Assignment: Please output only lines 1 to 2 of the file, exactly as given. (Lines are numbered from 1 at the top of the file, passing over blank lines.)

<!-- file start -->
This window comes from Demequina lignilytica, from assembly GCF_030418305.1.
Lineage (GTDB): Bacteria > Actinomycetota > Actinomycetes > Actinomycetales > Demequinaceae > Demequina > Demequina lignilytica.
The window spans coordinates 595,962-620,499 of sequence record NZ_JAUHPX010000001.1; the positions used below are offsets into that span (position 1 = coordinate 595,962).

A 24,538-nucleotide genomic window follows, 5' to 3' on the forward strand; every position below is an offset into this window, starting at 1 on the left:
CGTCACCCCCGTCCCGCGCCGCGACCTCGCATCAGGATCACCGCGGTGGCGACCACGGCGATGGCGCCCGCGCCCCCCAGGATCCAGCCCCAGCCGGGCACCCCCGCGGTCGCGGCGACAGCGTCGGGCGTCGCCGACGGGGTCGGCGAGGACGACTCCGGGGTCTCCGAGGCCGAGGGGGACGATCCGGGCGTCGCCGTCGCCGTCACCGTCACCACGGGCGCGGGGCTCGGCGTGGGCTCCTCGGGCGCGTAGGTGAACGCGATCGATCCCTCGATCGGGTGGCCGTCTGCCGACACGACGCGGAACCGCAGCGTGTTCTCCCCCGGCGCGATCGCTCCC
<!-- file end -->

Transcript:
This window comes from Demequina lignilytica, from assembly GCF_030418305.1.
Lineage (GTDB): Bacteria > Actinomycetota > Actinomycetes > Actinomycetales > Demequinaceae > Demequina > Demequina lignilytica.